Furneaux Stewart has won the contract to design and build a complex for the Cradle of Humankind World Heritage Site in South Africa, it has emerged this week.
The prime location is the Sterkfontein caves north of Johannesburg, renowned for its globally significant human fossil discoveries. The entire site covers 47 000ha in Gauteng Province, including Mohale’s Gate, seven kilometres from the caves, which is where the main visitor centre will be situated.
This ‘hub building’ – measuring 50m wide, 75m long and 25m high – will use both solid and transparent materials, appearing as an iconic structure from one direction and seeming to merge with the surrounding landscape from the other.
The 100ha Mohale’s Gate development (model pictured) will also boast restaurants, conference facilities, an open-air amphitheatre, an underground lake and a cave-like immersive experience.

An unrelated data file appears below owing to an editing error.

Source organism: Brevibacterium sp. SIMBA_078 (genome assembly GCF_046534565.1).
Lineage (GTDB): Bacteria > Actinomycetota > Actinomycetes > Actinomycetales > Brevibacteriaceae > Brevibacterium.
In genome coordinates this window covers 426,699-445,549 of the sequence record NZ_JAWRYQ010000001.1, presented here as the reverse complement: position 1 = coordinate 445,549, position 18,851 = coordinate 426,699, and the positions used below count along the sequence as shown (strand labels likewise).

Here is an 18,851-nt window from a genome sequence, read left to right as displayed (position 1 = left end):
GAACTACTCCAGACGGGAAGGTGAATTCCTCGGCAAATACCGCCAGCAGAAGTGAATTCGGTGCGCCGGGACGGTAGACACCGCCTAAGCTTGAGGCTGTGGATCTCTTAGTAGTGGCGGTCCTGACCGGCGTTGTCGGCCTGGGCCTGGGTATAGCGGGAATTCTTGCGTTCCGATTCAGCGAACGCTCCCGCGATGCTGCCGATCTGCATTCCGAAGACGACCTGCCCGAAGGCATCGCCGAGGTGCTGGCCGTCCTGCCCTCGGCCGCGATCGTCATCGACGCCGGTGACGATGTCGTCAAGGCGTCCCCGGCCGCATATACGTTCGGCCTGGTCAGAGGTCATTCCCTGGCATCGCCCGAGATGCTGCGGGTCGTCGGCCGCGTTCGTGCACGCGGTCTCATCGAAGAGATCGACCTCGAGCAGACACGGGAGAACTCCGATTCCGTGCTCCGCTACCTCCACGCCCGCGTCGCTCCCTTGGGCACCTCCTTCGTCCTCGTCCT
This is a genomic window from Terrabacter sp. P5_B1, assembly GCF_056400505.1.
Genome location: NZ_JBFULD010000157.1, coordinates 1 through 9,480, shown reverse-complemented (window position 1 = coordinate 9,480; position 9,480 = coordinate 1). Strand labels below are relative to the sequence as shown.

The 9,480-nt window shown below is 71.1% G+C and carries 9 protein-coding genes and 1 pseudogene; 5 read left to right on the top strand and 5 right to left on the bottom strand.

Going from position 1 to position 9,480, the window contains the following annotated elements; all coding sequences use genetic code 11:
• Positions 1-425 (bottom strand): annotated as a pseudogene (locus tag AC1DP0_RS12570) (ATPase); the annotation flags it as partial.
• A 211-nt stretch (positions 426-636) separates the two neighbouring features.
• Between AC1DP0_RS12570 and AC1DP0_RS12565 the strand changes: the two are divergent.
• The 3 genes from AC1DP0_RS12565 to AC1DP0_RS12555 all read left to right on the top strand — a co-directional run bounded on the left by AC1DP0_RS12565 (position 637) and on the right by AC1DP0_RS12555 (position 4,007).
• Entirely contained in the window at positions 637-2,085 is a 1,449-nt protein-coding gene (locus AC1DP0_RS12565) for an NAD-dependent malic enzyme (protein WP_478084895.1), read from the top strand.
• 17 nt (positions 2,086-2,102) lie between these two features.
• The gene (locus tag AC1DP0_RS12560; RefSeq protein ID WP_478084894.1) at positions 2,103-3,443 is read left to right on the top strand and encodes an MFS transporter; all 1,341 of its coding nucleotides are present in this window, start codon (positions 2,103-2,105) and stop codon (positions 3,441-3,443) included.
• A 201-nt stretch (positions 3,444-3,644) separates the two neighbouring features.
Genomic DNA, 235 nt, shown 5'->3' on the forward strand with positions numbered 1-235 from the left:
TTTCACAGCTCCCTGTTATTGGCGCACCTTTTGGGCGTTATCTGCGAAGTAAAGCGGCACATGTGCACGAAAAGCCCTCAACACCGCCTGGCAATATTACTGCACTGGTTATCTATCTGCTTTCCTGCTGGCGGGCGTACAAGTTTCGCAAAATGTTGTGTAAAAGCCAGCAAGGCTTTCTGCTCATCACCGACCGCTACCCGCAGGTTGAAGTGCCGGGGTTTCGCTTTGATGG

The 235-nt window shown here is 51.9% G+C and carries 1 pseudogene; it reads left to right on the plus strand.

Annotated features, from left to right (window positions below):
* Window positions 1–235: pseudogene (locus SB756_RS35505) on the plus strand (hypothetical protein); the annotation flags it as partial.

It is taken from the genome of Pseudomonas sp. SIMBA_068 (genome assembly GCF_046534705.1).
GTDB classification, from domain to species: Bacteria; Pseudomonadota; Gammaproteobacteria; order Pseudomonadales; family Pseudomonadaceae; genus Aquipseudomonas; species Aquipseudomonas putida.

Sterkfontein will feature a separate visitor centre and a working laboratory, with the emphasis on enabling scientists and palaeontologists to further their studies.
The bulk of the audience is anticipated to come from South Africa to begin with, though foreign tourists are also expected.
The attraction is working on an assumption of 400 000 visitors per annum when it opens to the public in 2005, though this is believed to be a conservative estimate.
According to Furneaux Stewart design director John Furneaux, a key facet of the brief is to demonstrate humankind’s ‘common ancestry that predates and cuts across all cultures and identities’. The aim is to create an attraction that will ‘resonate’ on a global scale.
‘Visitors will have the chance to explore and discover their origins,’ Furneaux says. ‘Some questions can be answered, but others can’t. At the end of the day, visitors will leave with the understanding that we all share one world and humanity,’ he adds.
Furneaux Stewart is working with South African architect GAPP on the project.